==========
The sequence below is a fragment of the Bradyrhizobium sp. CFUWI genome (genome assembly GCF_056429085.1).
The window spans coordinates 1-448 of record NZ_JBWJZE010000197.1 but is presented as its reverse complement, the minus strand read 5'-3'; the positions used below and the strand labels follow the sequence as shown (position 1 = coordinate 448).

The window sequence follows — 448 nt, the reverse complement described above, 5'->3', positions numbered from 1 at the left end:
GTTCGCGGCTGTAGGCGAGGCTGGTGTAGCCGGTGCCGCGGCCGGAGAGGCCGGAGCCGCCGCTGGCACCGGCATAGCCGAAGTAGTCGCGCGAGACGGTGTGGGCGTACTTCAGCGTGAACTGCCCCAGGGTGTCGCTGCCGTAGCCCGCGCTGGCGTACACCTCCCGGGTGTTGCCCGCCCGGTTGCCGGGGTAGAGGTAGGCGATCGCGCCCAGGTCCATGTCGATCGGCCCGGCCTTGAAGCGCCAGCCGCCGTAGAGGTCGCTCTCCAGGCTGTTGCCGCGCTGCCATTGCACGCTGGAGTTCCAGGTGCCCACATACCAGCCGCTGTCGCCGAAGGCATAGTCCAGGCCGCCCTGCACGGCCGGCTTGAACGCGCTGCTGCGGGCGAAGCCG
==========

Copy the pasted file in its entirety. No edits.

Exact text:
The sequence below is a fragment of the Bradyrhizobium sp. CFUWI genome (genome assembly GCF_056429085.1).
The window spans coordinates 1-448 of record NZ_JBWJZE010000197.1 but is presented as its reverse complement, the minus strand read 5'-3'; the positions used below and the strand labels follow the sequence as shown (position 1 = coordinate 448).

The window sequence follows — 448 nt, the reverse complement described above, 5'->3', positions numbered from 1 at the left end:
GTTCGCGGCTGTAGGCGAGGCTGGTGTAGCCGGTGCCGCGGCCGGAGAGGCCGGAGCCGCCGCTGGCACCGGCATAGCCGAAGTAGTCGCGCGAGACGGTGTGGGCGTACTTCAGCGTGAACTGCCCCAGGGTGTCGCTGCCGTAGCCCGCGCTGGCGTACACCTCCCGGGTGTTGCCCGCCCGGTTGCCGGGGTAGAGGTAGGCGATCGCGCCCAGGTCCATGTCGATCGGCCCGGCCTTGAAGCGCCAGCCGCCGTAGAGGTCGCTCTCCAGGCTGTTGCCGCGCTGCCATTGCACGCTGGAGTTCCAGGTGCCCACATACCAGCCGCTGTCGCCGAAGGCATAGTCCAGGCCGCCCTGCACGGCCGGCTTGAACGCGCTGCTGCGGGCGAAGCCG